Dominique LEVY -CEPREMAP (levy@msh-paris.fr)
Tue, 20 Feb 1996 11:01:41 -0800

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First a message for Jerry Levy: Thank for ringing the bell. It is
difficult not to enter the discussion; but there would be so much to

My points below are related to Simon Mohun's, Ducan Foley's and Fred
Moseley's messages. I begin with two quotations from Duncan: (1) "On
this ground it makes most sense to view Volume I of Capital as an
attempt to work out the consequences of the labor theory of value to
the level of the aggregate commodity." (2) "For essentially
pedagogical reasons Marx often works through examples on the
assumption that prices are proportional to embodied labor times, but I
don't read the text as limiting the conclusions to that assumption."
(I will also refer to the discussion concerning "neoclassical

(1) This statement is too general. I guess Duncan will agree with
that. Volume I of Capital begins with the analysis of commodity,
exchange, and money, and then turns to capital (its valorization and
accumulation). The "attempt to work out the consequences of the labor
theory of value to the level of the aggregate commodity" refers to the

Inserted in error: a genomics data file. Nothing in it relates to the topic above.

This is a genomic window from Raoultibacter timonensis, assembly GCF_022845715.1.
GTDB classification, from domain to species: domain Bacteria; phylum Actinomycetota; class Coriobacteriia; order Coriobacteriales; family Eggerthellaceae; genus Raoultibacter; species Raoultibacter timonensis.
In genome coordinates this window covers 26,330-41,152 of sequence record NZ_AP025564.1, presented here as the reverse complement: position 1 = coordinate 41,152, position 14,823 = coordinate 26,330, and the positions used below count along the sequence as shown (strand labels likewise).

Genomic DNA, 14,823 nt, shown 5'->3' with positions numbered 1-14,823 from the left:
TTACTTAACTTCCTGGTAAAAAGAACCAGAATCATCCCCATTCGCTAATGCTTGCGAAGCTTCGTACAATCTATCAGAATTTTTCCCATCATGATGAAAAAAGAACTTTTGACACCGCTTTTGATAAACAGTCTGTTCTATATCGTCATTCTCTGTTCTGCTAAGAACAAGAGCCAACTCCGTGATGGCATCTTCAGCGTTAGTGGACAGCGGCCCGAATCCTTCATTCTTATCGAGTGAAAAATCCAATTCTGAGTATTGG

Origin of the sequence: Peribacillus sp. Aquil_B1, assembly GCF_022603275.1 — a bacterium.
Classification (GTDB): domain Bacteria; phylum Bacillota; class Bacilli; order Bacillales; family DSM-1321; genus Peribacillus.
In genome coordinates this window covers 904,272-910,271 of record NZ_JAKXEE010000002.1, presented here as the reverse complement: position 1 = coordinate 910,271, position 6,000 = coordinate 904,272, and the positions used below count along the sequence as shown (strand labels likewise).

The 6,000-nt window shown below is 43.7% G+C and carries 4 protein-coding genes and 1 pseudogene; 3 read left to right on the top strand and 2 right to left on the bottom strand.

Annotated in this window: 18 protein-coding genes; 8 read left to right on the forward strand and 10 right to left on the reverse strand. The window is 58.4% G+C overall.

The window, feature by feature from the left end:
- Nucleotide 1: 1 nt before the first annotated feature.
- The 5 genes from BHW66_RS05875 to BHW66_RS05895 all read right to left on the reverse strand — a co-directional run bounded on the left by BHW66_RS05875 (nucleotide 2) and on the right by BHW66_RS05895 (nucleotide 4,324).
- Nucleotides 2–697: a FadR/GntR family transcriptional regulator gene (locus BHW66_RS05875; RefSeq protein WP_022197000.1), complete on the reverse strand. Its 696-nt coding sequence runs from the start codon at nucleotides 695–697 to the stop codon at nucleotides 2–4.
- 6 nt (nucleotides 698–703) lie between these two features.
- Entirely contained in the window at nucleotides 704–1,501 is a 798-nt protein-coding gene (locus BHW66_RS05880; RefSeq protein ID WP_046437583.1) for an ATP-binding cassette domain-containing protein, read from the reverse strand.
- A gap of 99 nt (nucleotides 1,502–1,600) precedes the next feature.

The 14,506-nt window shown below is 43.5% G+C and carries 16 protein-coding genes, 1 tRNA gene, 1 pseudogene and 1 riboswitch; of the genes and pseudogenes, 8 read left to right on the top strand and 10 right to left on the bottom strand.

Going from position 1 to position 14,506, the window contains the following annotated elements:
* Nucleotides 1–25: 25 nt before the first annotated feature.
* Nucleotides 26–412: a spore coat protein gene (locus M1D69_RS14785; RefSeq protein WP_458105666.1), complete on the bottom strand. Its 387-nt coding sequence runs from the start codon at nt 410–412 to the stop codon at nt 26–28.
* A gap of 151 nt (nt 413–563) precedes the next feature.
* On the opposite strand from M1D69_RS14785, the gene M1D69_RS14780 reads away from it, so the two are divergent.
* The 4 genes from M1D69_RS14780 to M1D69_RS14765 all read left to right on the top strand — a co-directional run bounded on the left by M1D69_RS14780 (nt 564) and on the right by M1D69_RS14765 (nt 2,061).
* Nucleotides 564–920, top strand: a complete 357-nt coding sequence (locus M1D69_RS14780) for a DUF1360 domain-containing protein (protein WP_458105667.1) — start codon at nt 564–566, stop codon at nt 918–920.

analysis of capital. The problem can be stated as follows: beginning
with the theory of value established in the first part of the Volume,
how can we account for surplus-value? In this analysis, the point of
view is that of aggregates. In the chapter on exchange (chapter 2),
Marx obviously deals with individual commodities.

(2) It is one of the fundamental statements of the "new
interpretation" of the so-called transformation problem, that the
basic relationships Marx wanted to established are not subject to the
assumption that commodities are exchanged at their value or at PRICES
OF PRODUCTION. The historical controversy concerning aggregates
values and surplus-value had no reason to refer to equalized profit
rates (except the fact that Marx was dealing with several issues
simultaneously). The same concept of value and the same analysis of
surplus-value apply to an economy in which profit rates are not
equalized, and this for any reason (competition, everyday
gravitation...). The relevance of Marx's analysis of exploitation in
a capitalist economy does not rest on any assumption on a specific set
of prices. Two further points:

- Marx generally assumes that commodity exchange at their values.
This is the case in Volume I and Volume II (for example in the
analysis of reproduction schemes), but also in volume III (for example
in some of his developments related to the falling profit rate,
although not in all). I agree with Duncan: this is a simplifying

- The fact that prices prevailing on the asymptotical trajectory of a
general intertemporal equilibrium model are (under certain
assumptions) prices of production is interesting to debate with people
who, like Franck Hahn, look down to prices of production as a
particular case of the neoclassical model. However, it is totally
irrelevant to the discussion of the law of value and theory of